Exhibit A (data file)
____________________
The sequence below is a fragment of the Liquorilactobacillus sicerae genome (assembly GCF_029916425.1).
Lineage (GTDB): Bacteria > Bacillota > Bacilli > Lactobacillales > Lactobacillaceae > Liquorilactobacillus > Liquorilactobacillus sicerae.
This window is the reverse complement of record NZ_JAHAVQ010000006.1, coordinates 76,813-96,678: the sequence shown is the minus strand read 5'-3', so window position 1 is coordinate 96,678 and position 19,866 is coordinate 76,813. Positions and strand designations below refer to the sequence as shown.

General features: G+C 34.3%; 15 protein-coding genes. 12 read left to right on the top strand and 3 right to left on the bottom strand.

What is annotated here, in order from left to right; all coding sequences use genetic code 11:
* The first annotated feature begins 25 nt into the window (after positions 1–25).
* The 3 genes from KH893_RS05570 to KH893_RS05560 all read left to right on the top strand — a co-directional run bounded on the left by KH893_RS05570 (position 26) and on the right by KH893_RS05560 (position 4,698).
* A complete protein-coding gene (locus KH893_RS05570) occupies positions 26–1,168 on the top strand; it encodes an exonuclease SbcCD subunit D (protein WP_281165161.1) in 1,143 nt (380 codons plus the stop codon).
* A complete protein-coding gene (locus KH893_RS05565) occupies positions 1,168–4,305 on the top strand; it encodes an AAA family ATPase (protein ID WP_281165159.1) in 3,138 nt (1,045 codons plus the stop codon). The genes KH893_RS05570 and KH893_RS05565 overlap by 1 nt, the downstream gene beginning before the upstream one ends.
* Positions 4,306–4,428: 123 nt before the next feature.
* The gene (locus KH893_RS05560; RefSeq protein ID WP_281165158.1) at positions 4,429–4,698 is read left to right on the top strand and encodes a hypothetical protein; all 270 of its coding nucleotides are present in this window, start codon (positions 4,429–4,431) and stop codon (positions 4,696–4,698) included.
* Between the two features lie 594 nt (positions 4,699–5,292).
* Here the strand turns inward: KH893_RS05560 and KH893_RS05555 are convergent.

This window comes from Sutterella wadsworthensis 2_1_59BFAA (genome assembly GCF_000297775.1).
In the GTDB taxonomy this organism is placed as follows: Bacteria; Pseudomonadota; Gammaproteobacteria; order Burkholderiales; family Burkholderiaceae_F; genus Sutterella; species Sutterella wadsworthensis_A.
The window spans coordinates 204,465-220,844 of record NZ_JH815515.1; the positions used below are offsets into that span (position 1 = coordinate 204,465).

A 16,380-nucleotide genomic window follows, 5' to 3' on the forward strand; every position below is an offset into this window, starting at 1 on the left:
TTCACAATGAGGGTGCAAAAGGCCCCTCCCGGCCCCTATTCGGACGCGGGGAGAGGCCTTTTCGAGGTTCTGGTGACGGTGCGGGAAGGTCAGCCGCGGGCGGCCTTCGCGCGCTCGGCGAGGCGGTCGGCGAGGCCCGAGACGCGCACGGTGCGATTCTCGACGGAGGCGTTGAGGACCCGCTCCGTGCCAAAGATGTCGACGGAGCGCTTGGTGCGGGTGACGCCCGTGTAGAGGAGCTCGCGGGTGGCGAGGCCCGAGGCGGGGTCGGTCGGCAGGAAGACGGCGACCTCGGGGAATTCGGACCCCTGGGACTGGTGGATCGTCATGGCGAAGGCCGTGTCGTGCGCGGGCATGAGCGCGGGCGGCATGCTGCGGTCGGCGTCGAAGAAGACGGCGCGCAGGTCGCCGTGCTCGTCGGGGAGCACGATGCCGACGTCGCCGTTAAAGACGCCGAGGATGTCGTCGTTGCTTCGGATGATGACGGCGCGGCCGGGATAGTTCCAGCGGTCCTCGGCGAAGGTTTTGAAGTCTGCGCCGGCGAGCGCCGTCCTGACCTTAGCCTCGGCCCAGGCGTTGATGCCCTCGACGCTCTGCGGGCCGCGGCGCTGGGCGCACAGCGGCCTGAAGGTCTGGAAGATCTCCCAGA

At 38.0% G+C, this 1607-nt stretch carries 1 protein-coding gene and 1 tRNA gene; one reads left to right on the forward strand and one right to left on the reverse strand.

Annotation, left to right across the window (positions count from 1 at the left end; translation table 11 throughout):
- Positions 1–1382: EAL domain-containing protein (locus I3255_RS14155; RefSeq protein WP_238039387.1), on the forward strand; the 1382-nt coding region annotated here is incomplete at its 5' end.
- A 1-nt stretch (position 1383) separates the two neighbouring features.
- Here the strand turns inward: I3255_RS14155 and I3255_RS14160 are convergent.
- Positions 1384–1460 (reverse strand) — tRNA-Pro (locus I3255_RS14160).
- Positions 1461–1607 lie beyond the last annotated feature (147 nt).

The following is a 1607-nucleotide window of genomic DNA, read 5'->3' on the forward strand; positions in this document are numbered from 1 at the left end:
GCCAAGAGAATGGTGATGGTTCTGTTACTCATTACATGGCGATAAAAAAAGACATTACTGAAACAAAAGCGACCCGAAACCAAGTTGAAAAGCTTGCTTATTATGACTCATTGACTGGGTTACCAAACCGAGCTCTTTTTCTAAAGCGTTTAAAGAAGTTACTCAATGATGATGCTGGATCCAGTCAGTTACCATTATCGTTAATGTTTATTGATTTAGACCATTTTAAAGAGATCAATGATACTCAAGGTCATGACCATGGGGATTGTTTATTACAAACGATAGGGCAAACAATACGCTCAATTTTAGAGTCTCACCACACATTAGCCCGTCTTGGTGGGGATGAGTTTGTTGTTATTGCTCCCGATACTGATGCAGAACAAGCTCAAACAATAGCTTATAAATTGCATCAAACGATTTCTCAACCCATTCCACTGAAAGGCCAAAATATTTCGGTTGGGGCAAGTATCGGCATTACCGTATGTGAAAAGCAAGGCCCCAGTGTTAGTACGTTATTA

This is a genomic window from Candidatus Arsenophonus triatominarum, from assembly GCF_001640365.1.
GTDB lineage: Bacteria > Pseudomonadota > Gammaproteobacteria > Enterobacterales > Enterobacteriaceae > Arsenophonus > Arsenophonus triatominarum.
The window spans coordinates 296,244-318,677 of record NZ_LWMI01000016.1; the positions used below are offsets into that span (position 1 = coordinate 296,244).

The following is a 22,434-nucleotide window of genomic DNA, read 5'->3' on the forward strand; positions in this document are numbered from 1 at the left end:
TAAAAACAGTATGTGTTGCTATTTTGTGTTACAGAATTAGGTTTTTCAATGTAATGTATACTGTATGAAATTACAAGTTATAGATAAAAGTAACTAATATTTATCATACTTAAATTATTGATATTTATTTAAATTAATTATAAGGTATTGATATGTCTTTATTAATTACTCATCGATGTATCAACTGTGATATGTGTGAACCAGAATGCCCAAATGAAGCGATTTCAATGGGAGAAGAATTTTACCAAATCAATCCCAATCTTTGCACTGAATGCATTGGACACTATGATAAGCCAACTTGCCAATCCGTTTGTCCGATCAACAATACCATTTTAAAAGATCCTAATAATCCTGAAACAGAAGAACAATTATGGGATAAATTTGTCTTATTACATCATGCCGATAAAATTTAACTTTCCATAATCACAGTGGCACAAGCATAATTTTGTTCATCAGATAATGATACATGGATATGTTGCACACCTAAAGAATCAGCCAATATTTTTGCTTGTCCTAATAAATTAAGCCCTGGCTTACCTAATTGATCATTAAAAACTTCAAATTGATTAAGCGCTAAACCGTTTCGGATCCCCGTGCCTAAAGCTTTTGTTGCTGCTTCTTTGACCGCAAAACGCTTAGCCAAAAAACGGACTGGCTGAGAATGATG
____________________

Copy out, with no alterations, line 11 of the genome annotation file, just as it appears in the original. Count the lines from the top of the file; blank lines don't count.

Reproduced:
* The gene (locus KH893_RS05560; RefSeq protein ID WP_281165158.1) at positions 4,429–4,698 is read left to right on the top strand and encodes a hypothetical protein; all 270 of its coding nucleotides are present in this window, start codon (positions 4,429–4,431) and stop codon (positions 4,696–4,698) included.